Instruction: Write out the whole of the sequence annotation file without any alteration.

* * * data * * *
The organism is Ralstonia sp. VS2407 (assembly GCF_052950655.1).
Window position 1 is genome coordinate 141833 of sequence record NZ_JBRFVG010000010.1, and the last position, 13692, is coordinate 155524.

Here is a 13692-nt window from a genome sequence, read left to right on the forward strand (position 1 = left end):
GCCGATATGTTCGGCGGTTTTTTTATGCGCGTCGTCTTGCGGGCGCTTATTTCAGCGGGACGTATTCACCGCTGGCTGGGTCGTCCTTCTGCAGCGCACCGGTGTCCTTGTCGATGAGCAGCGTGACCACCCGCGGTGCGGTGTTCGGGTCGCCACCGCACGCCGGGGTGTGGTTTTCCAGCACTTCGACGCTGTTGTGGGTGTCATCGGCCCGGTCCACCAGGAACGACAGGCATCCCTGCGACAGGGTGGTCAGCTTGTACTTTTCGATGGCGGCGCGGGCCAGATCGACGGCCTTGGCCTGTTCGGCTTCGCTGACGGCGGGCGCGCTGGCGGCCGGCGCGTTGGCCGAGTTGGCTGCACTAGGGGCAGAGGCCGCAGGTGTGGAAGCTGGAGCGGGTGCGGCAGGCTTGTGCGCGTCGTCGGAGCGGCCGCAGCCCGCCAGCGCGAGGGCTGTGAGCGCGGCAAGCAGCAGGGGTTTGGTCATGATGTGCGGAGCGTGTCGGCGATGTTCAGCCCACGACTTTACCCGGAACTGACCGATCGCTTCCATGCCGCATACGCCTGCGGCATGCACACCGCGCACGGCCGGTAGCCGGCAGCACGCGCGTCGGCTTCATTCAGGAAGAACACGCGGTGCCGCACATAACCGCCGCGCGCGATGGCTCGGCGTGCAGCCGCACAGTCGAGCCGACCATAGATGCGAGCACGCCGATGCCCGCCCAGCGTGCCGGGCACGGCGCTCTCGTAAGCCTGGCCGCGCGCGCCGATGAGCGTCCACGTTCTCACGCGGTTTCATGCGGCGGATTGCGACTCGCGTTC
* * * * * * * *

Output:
The organism is Ralstonia sp. VS2407 (assembly GCF_052950655.1).
Window position 1 is genome coordinate 141833 of sequence record NZ_JBRFVG010000010.1, and the last position, 13692, is coordinate 155524.

Here is a 13692-nt window from a genome sequence, read left to right on the forward strand (position 1 = left end):
GCCGATATGTTCGGCGGTTTTTTTATGCGCGTCGTCTTGCGGGCGCTTATTTCAGCGGGACGTATTCACCGCTGGCTGGGTCGTCCTTCTGCAGCGCACCGGTGTCCTTGTCGATGAGCAGCGTGACCACCCGCGGTGCGGTGTTCGGGTCGCCACCGCACGCCGGGGTGTGGTTTTCCAGCACTTCGACGCTGTTGTGGGTGTCATCGGCCCGGTCCACCAGGAACGACAGGCATCCCTGCGACAGGGTGGTCAGCTTGTACTTTTCGATGGCGGCGCGGGCCAGATCGACGGCCTTGGCCTGTTCGGCTTCGCTGACGGCGGGCGCGCTGGCGGCCGGCGCGTTGGCCGAGTTGGCTGCACTAGGGGCAGAGGCCGCAGGTGTGGAAGCTGGAGCGGGTGCGGCAGGCTTGTGCGCGTCGTCGGAGCGGCCGCAGCCCGCCAGCGCGAGGGCTGTGAGCGCGGCAAGCAGCAGGGGTTTGGTCATGATGTGCGGAGCGTGTCGGCGATGTTCAGCCCACGACTTTACCCGGAACTGACCGATCGCTTCCATGCCGCATACGCCTGCGGCATGCACACCGCGCACGGCCGGTAGCCGGCAGCACGCGCGTCGGCTTCATTCAGGAAGAACACGCGGTGCCGCACATAACCGCCGCGCGCGATGGCTCGGCGTGCAGCCGCACAGTCGAGCCGACCATAGATGCGAGCACGCCGATGCCCGCCCAGCGTGCCGGGCACGGCGCTCTCGTAAGCCTGGCCGCGCGCGCCGATGAGCGTCCACGTTCTCACGCGGTTTCATGCGGCGGATTGCGACTCGCGTTC